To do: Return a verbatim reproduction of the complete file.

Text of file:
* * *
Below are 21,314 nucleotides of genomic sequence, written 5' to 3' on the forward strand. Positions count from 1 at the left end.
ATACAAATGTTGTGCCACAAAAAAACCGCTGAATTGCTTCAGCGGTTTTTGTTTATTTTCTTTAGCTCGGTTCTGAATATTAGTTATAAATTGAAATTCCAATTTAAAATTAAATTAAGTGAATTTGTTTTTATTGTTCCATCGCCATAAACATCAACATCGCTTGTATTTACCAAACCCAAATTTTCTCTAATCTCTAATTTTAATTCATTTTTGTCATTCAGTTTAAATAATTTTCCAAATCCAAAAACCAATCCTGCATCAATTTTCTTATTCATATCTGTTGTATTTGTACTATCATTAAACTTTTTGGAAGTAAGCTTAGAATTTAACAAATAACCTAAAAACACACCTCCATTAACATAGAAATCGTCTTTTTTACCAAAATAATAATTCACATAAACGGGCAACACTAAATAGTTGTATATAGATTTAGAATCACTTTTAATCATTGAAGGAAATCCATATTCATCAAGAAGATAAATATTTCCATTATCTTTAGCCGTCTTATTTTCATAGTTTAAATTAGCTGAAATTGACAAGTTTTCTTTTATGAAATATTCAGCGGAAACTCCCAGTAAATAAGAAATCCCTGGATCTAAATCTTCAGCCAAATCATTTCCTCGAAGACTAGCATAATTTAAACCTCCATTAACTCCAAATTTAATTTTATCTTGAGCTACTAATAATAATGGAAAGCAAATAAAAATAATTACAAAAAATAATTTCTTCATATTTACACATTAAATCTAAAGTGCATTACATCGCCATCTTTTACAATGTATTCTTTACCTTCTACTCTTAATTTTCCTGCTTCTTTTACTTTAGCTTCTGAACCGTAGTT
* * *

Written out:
Below are 21,314 nucleotides of genomic sequence, written 5' to 3' on the forward strand. Positions count from 1 at the left end.
ATACAAATGTTGTGCCACAAAAAAACCGCTGAATTGCTTCAGCGGTTTTTGTTTATTTTCTTTAGCTCGGTTCTGAATATTAGTTATAAATTGAAATTCCAATTTAAAATTAAATTAAGTGAATTTGTTTTTATTGTTCCATCGCCATAAACATCAACATCGCTTGTATTTACCAAACCCAAATTTTCTCTAATCTCTAATTTTAATTCATTTTTGTCATTCAGTTTAAATAATTTTCCAAATCCAAAAACCAATCCTGCATCAATTTTCTTATTCATATCTGTTGTATTTGTACTATCATTAAACTTTTTGGAAGTAAGCTTAGAATTTAACAAATAACCTAAAAACACACCTCCATTAACATAGAAATCGTCTTTTTTACCAAAATAATAATTCACATAAACGGGCAACACTAAATAGTTGTATATAGATTTAGAATCACTTTTAATCATTGAAGGAAATCCATATTCATCAAGAAGATAAATATTTCCATTATCTTTAGCCGTCTTATTTTCATAGTTTAAATTAGCTGAAATTGACAAGTTTTCTTTTATGAAATATTCAGCGGAAACTCCCAGTAAATAAGAAATCCCTGGATCTAAATCTTCAGCCAAATCATTTCCTCGAAGACTAGCATAATTTAAACCTCCATTAACTCCAAATTTAATTTTATCTTGAGCTACTAATAATAATGGAAAGCAAATAAAAATAATTACAAAAAATAATTTCTTCATATTTACACATTAAATCTAAAGTGCATTACATCGCCATCTTTTACAATGTATTCTTTACCTTCTACTCTTAATTTTCCTGCTTCTTTTACTTTAGCTTCTGAACCGTAGTT